In last month's punch up between boxing champions Evander Holifield of the USA and the gigantic Nikolai Valuev of Russia, 3,5 minutes into the fight, Holifield took nine punches to the head and neck. Opponent Valuev wasn't even touched.
The outcome of the match isn't important - what is important is the major danger of this repeated punching to the skull the sport poses to these fighters.
It's not the one-time 'knock-out' punches which do the most damage, brain-damage experts say - it's the repeated pounding against the skull which sets the brain into a rocking motion. This continuous pounding against the skull causes the socalled 'counter-coup' injuries, where the brain sets up an increasing rocking motion inside the brainpan, and starts crashing up against the sharp ridges inside the skull. This causes internal bleeding, and blood clotting: the so-called 'counter-coup' injuries.
And brain cells, unlike other human flesh, do not ever ever recover from such damage: brain cells don't ever heal nor replace themselves once they have been destroyed.
Boxing and and kick-boxing are the only sports in the world which are specifically designed to inflict deliberate brain-damage to 'defeat' the opponent with.
The argument among the boxing fraternity heard the most is that 'football players get more injuries' - however boxing is the only sport where deliberate, massive damage has to be inflicted on the opponent, preferably to the brain, in order to 'win'. The rewards are massive adoration in the news media, together with large dollops of cash for each fight. Often men from the most impoverished communities are drawn into boxing, dazzled by such immediate rewards. However the price they pay for it, is huge.
Many die young, beaten to a pulp, or end up with permanent brain- and eye damage. Often, they suffer early dementia from brain damage, and boxers often suffer much sooner than other people their age of early-aging diseases such as Alzheimer's and Parkinson's disease.
Yet because of the huge sums of money which are made by everybody involved in boxing, the health hazards of boxing get very little media attention, quite deliberately.
There are many more long-term, serious injuries, amongst others brain damage and dislodged corneas, than are ever reported in the news media.
The late Lito Sisnorio, who was once the former World Boxing Council youth flyweight titleholder, is just the latest known boxing death which was published. But the deaths never receive as much media attention as do the hyped-up matches.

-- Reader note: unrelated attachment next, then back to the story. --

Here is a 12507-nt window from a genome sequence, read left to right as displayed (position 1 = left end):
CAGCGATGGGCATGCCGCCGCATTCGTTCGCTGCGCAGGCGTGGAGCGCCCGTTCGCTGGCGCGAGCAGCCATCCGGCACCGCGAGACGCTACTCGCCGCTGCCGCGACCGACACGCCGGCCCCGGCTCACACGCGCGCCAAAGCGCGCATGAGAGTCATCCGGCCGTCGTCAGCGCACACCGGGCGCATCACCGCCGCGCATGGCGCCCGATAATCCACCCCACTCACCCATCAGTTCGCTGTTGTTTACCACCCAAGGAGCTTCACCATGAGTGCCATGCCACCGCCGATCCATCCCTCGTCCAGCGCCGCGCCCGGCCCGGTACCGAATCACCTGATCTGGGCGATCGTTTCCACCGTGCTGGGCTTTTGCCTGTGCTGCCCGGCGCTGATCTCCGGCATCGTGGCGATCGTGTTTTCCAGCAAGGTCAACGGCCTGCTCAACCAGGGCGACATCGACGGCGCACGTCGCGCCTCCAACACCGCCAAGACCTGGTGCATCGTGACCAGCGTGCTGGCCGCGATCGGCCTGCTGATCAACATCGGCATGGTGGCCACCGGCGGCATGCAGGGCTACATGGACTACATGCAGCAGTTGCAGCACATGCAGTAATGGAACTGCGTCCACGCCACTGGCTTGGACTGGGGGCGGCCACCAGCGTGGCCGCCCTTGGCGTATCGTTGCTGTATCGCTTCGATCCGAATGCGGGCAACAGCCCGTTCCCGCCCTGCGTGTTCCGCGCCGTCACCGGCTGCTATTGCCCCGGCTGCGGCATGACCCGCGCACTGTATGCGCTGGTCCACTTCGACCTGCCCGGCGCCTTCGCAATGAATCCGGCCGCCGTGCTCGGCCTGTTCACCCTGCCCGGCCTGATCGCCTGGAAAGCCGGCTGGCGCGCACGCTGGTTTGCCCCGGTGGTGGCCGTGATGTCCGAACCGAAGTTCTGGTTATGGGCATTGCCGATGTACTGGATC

Sisnorio died just hours after he was 'knocked out' in Bangkok on March 30 by former Thai world champion Chatchai Sasakul. He underwent an emergency operation to remove a blood clot caused by a counter-coup injury, he brain's rocking motion while he was being repeatedly punched.
He had fallen unconscious several hours after his fourth-round knockout loss to Sasakul - who lost his WBC flyweight tile fight in 1998 by being knocked out by present champion Manny Pacquiao.
Indonesian junior-lightweight boxer Anis Dwi Mulya also died from internal hemorrhage in the head - the country's 22nd boxing-related fatality. He had suffered a counter-coup brain injury in a fight five days earlier.
The bout had been stopped in the sixth round when the referee saw that Anis was 'in serious trouble'.
Blows to the body cause the muscles to lose their elasticity, and this poses further danger to the skull, when it suddenly starts lolling over because it is unsupported by rapid weakening of the neck muscles.
And it's exactly these most vulnerable places - the neck and back muscles and the skull -- which boxers concentrate on the most when punching and pummeling their opponents.And the eyes are also targetted, directly and indirectly: while a very hard bone protects the eyes on the side, they are very vulnerable to direct upward blows.
That's also what boxers seen to do a lot: delivering direct, upward blows - uppercuts.
Not only do these cause direct damage to the eyes and often to the teeth and nose, but the shock waves in the eyes' fluids can also dislodge or tear the retina.
In an Italian study in 2005 of more than 1,300 amateur boxers' medical records and physical examinations, it was found that more than 49% suffered 'mild' eye damage, which was described in this study as near-blindness and detachment of the retina.'